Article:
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  1.  It was because I felt overwhelmed by the code I was writing and it was indeed a big digital bowl of spaghetti code. Although I did have certain parts of the code in separate classes, there still wasn't much modularity. So when a bug pops up I spend all day swimming through the code in order to find it. It only became tougher the more code I wrote. I'll need to do a bit more modularity moving forward. But the previous comments are all very helpful. Coding does feel somewhat of an iterative learning process. It helps to know that I'm not just missing some big picture. Thank you all for the helpful input.
  2. This is a problem I am kind of facing as well =/. I've had to resign to starting over due to not knowing an efficient way to continue my code and seeing that I was headed towards coding myself into a corner.   Any insight on dealing with this or avoiding this in the future would be greatly appreciated.
  3. Thanks everyone. You've given me a well of information to think about moving forward. Much appreciated.
  4. Thanks for the suggestions! I actually could understand what you said quite well (...probably). I've been slowly wrapping my head around flashes stage3D and its relation to the GPU pipeline so I think I have an idea of what you mean with shaders. Right now Im dealing with 2D games so its not so much a big deal performance wise. But ultimately I will want to do 3D programming. I'll stick with flash awhile longer until I know I need to upgrade for the extra processing power. I'll keep track of the progress of each languages libraries in the mean time.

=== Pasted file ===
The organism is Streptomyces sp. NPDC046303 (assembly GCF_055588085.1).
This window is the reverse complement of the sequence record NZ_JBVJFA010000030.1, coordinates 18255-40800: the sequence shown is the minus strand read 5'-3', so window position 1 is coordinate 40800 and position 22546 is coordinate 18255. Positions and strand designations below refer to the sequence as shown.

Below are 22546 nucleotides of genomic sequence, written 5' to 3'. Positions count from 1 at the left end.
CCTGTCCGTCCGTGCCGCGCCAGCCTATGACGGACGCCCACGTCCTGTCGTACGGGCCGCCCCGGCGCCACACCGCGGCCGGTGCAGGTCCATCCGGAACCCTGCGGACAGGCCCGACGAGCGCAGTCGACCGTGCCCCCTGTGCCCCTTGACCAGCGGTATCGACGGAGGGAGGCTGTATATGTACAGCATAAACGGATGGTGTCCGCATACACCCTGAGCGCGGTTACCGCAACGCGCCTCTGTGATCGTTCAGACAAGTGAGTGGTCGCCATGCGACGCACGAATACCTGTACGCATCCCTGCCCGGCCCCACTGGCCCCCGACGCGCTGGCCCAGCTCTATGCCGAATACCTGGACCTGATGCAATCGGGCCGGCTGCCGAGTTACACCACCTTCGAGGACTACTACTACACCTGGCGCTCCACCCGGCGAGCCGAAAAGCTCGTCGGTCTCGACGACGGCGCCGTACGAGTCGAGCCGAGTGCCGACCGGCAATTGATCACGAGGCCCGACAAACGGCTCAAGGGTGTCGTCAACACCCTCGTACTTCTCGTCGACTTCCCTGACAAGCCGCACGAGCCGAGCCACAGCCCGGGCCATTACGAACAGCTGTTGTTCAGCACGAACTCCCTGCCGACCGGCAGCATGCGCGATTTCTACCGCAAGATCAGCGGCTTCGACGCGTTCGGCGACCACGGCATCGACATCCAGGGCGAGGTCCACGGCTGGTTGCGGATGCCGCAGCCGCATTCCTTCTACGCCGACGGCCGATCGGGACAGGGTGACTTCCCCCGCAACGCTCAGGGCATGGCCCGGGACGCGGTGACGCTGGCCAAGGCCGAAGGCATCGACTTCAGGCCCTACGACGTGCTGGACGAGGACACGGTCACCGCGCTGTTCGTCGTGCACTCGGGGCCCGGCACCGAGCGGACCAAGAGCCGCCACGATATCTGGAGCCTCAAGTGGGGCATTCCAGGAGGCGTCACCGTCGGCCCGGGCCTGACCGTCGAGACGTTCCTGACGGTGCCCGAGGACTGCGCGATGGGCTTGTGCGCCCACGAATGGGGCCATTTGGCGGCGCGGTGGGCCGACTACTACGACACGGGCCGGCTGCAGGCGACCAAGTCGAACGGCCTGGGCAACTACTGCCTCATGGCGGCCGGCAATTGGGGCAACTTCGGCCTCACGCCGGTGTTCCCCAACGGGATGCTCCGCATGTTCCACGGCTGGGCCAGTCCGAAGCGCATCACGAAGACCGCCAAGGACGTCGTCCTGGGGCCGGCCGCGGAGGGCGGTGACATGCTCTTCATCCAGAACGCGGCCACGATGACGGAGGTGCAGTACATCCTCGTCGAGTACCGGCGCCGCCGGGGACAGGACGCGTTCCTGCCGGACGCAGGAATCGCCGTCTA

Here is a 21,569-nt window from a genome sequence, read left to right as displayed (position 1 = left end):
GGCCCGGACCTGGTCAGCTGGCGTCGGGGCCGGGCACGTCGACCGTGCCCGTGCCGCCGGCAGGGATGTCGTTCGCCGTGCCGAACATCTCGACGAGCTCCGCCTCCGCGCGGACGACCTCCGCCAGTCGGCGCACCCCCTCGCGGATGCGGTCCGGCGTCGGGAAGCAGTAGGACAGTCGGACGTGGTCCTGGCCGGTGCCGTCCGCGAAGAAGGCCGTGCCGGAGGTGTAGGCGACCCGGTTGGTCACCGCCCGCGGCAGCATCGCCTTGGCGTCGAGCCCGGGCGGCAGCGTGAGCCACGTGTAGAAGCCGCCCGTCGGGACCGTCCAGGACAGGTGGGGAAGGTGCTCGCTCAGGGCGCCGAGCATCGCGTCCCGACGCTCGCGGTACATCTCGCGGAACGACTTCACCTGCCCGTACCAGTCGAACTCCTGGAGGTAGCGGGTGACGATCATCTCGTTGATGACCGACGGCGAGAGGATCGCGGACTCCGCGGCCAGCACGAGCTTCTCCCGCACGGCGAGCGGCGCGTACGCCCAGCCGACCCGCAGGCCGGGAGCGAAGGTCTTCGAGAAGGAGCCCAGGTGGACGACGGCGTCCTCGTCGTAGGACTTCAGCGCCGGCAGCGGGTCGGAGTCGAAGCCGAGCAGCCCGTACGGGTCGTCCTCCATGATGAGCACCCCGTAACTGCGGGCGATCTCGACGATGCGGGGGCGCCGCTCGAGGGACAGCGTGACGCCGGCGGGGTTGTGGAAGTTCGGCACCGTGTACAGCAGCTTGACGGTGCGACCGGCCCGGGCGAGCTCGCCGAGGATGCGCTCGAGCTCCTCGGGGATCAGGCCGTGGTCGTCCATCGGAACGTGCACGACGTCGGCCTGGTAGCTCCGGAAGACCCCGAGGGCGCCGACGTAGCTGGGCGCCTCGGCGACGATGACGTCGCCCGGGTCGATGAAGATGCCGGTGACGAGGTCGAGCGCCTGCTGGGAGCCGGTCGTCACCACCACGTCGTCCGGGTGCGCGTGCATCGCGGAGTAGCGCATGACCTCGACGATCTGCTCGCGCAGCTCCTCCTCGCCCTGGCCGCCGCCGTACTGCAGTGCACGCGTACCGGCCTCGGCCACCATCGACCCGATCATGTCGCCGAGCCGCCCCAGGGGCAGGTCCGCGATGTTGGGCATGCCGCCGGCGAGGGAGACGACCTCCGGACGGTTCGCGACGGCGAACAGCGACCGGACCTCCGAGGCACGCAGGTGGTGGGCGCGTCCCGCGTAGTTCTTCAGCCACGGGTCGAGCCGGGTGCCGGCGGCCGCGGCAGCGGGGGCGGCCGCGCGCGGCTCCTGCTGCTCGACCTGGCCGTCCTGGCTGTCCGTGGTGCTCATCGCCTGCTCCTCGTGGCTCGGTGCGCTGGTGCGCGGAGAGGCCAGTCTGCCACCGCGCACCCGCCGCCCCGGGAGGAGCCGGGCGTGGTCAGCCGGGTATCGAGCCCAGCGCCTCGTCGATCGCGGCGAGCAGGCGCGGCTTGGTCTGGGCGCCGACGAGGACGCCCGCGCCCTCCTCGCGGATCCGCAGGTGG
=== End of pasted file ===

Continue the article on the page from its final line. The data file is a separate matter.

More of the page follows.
5. So in order to get images on screen I would need to use a library like the ones you've listed that facilitate the process. I asked about this on another forum and realized that flash seems to be designed for visual purposes almost exclusively so naturally they provide a stage element for easy drawing. Thanks for the clarification.   I also hear that C++ is something you learn for a long time before you can get very good at it. Is Python a good pitstop along the way?
  6. Hello people. Um...I'm a bit new and have been learning programming in Flash Actionscript 3.0 for some time. I dont know too much about Java and C++ (...yet) but I've noticed that the overall structure of how code is put together in Java and C++ seems somewhat similar and I've been looking into expanding/graduating to C++ or Java in the future. I've noticed that flash comes with a stage element that pretty much provides a place to blit sprites and graphics on to. This is probably a stupid question but I wanted to know if there was something similar to that in Java or C++ or just generally any other language that doesn't come with a 'stage' element like flash does. If so, how would it be done?